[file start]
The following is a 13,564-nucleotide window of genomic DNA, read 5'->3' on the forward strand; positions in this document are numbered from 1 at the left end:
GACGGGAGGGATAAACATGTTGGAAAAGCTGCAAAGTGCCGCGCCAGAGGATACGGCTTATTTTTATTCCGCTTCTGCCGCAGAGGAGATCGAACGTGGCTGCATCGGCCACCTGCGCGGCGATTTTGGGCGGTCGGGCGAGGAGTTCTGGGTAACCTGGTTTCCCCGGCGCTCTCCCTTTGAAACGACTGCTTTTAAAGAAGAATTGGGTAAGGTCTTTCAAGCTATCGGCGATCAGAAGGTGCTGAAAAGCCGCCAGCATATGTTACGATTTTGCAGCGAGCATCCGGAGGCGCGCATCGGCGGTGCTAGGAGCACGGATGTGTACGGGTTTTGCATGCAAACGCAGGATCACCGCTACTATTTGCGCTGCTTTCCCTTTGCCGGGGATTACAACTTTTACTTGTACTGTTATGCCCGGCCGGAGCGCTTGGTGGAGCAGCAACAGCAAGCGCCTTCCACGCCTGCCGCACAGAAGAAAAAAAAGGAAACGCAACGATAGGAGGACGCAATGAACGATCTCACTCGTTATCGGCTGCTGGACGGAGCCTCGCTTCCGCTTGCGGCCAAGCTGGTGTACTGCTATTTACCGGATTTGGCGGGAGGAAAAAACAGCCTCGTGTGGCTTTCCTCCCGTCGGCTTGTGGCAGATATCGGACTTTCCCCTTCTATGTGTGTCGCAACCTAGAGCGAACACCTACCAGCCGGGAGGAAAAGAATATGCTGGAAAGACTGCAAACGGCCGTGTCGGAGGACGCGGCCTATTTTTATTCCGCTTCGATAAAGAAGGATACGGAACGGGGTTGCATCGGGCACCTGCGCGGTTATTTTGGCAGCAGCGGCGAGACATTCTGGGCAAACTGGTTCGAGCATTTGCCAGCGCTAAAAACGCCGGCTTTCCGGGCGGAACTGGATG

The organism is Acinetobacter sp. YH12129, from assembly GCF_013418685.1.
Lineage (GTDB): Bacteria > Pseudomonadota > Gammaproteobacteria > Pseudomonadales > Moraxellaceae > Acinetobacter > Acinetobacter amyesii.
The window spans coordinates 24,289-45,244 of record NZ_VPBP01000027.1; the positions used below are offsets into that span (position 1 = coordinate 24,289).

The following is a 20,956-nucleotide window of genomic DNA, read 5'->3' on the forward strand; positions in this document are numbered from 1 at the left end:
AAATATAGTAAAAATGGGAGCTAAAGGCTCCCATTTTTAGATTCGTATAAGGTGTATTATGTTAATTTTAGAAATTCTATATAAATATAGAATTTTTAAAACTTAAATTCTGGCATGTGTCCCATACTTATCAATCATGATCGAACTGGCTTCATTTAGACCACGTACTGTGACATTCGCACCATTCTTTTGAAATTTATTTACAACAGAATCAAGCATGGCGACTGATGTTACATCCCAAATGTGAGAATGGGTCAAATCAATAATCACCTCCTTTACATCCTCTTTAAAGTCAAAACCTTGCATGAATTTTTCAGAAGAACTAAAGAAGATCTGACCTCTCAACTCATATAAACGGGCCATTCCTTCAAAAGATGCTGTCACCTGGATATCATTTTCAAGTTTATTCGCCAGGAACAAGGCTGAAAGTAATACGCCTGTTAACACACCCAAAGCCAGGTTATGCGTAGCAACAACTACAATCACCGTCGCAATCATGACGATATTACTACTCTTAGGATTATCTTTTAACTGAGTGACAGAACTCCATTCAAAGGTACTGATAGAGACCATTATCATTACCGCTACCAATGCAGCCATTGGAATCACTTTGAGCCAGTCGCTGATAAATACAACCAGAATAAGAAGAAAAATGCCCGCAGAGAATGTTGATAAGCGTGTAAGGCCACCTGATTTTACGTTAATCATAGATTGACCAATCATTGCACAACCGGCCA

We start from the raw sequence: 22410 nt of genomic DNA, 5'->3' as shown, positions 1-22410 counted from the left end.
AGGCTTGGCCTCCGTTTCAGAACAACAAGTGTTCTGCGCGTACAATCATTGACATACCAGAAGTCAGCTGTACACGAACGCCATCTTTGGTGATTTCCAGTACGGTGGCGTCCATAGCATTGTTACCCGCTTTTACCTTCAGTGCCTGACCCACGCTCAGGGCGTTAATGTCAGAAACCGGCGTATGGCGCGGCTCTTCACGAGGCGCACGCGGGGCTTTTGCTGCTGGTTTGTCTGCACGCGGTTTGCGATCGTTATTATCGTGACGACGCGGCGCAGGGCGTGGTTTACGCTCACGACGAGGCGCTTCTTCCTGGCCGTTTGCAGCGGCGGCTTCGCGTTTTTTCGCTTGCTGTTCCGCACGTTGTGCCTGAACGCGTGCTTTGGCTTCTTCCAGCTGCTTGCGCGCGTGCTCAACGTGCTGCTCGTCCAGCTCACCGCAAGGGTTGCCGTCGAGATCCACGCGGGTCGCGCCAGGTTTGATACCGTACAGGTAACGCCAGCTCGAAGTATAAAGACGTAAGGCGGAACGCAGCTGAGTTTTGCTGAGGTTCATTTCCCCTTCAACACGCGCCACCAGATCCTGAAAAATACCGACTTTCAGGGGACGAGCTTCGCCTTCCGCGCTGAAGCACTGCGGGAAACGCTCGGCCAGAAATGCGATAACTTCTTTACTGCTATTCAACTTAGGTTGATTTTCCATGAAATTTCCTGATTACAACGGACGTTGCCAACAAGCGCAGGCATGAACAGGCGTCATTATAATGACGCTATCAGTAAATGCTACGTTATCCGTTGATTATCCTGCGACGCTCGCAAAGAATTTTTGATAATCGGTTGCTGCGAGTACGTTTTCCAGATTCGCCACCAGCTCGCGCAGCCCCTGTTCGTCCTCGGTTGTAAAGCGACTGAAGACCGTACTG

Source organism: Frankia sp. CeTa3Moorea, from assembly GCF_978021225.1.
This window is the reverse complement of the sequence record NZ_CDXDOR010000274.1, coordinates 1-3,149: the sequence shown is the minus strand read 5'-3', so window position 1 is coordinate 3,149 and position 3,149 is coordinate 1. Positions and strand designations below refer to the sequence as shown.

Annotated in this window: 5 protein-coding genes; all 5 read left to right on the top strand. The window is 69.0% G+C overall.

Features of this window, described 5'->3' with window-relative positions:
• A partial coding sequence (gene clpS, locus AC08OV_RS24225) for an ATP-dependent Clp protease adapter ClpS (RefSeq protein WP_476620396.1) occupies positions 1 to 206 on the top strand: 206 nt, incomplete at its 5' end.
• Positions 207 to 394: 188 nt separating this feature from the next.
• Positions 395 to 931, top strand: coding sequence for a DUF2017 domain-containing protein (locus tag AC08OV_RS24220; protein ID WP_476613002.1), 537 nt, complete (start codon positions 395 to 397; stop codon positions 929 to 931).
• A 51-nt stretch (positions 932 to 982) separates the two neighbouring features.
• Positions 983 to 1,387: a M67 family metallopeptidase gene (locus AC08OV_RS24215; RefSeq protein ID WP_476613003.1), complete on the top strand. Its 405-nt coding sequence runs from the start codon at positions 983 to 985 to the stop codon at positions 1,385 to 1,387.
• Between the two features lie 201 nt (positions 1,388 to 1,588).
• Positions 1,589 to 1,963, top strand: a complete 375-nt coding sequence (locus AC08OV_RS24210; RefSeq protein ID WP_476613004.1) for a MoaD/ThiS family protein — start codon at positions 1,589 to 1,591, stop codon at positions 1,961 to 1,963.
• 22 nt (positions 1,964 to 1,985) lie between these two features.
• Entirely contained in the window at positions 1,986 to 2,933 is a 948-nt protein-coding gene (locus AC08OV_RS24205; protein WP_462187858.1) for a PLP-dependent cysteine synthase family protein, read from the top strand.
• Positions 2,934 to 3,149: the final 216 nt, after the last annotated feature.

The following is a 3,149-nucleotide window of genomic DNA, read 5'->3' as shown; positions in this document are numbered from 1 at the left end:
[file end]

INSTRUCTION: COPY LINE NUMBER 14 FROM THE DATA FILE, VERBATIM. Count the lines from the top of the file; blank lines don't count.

• A partial coding sequence (gene clpS, locus AC08OV_RS24225) for an ATP-dependent Clp protease adapter ClpS (RefSeq protein WP_476620396.1) occupies positions 1 to 206 on the top strand: 206 nt, incomplete at its 5' end.